The single most impressive study I’ve seen in English is Kevin Corrigan’s Plotinus’ Theory of Matter-Evil and the Question of Substance: Plato, Aristotle, and Alexander of Aphrodisias, which addresses a broader scope than the title suggests, while tackling Plotinus’ most apparently objectionable thesis head-on. (While Plotinus idiosyncratically identified Alexander’s abstract prime matter with evil due to its complete lack of form, he strongly defended the goodness of the manifestation of the physical world that includes ordinary matter against the Gnostics.) Corrigan’s book is especially interesting because it highlights an abundance of implicit dialogue with Aristotle and Alexander — unnoticed by previous scholars — in Plotinus’ texts that contributes substantially to the Plotinian synthesis.

In French, there is a very good treatment of the differences between Aristotle and Plotinus from an Aristotelian point of view: Gwenaëlle Aubry’s Dieu sans la puissance: dunamis et energeia chez Aristote et Plotin. (Neither Plotinus nor Aristotle sees any temporal origin of the world or beginning of time. The key difference is that Aristotle’s “First” cause is also not supposed to be any kind of eternal origin either. It is purely that which everything ultimately aims at, a “final cause”. For Plotinus, by contrast, the One is simultaneously that which everything aims at and the eternal origin of everything.) Aubry takes as a starting point Aristotle’s notion that the “First” cause is just pure actuality, with no admixture of the power Plato talks about, let alone the Stoic-inflected omnipotence averred by Plotinus (or the even stronger unconditional counterfactual omnipotence claimed by Philo of Alexandria and later theological voluntarists).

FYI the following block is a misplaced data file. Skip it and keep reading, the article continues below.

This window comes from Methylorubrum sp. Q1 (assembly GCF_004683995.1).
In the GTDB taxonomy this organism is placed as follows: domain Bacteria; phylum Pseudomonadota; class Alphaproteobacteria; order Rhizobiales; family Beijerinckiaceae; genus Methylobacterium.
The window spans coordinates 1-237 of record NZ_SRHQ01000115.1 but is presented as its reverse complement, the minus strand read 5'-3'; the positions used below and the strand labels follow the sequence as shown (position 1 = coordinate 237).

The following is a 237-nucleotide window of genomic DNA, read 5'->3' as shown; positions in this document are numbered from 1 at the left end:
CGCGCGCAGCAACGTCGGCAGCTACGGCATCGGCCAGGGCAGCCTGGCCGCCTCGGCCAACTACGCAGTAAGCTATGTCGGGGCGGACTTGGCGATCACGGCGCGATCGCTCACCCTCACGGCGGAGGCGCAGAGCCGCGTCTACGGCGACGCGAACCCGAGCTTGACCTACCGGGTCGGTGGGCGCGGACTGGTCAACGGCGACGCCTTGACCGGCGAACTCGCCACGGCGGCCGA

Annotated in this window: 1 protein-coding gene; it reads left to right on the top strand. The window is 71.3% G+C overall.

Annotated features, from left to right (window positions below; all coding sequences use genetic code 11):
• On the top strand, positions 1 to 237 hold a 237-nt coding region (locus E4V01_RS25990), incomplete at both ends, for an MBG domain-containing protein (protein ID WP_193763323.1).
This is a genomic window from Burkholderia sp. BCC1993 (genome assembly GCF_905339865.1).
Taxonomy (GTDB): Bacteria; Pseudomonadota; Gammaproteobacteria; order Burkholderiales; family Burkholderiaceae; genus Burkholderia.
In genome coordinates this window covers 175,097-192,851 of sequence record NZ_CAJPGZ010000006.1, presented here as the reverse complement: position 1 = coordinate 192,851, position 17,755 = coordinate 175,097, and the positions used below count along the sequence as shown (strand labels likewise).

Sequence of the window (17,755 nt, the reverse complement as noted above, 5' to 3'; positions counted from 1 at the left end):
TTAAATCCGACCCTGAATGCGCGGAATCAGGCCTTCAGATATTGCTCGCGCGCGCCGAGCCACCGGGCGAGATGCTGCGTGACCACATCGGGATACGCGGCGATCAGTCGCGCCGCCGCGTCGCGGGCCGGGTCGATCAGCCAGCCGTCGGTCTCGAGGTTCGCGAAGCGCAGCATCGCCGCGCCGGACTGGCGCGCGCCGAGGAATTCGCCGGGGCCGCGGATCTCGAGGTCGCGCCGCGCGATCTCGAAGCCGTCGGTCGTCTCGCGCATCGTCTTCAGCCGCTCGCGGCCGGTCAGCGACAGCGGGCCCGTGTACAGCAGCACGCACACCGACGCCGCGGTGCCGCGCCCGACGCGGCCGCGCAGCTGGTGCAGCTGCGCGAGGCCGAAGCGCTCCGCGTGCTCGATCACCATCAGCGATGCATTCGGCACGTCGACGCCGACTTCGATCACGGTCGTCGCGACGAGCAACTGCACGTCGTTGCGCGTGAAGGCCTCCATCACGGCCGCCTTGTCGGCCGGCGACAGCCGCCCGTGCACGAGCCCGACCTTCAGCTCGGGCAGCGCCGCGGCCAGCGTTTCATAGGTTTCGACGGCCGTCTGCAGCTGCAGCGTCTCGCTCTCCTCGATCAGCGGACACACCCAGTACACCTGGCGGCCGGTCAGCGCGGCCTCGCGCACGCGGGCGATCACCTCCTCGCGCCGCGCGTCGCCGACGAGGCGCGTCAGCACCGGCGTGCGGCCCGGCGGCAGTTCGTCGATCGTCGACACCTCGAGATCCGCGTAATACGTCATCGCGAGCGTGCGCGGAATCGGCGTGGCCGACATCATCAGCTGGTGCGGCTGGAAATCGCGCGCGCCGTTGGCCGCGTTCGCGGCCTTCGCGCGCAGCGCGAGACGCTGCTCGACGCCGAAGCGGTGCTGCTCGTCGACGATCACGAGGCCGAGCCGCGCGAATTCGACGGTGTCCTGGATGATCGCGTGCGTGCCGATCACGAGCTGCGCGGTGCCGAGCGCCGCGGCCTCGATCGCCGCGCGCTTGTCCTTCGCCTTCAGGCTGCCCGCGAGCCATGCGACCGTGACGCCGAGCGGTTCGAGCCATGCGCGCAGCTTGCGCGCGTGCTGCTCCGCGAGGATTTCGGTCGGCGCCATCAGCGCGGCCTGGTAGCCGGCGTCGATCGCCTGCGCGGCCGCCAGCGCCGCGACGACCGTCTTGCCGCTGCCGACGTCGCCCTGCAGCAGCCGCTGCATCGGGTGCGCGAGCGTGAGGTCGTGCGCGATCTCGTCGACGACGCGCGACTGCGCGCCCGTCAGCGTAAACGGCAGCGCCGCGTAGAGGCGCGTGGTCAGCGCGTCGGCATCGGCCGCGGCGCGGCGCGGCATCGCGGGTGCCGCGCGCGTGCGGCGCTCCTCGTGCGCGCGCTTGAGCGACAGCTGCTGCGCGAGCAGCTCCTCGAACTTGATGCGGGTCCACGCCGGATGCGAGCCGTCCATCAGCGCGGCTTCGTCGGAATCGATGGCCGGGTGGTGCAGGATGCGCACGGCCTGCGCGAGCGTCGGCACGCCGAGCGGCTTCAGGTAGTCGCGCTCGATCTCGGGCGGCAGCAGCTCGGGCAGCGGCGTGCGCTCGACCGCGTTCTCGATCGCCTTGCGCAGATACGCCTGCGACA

Nowadays my sympathies are entirely on the Aristotelian side, but Plotinus is still an important figure worthy of serious attention — in his own right; as a reader of Aristotle; and as an important influence on later neoplatonically inflected Aristotelianisms as well as later Platonisms.

Alienation, Second Nature

In chapter 14 of Spirit of Trust, Brandom points out a distinction developed by Hegel in the Spirit chapter of the Phenomenology between “actual” and “pure” consciousness. These turn out to correspond closely to practical and theoretical culture, respectively. Here it is important to note that “consciousness” is therefore a very different thing from the “consciousness” of the Consciousness chapter, where we began with a putatively immediate awareness and discovered that even then, every apparent immediacy eventually revealed itself as mediated.

Acculturation, and therefore the “consciousness” of the later chapter basically is a form of mediation. We are no longer making any pretense of beginning with the putatively immediate. Culture is very thick, and a long journey. More superficially, it includes all our attitudes.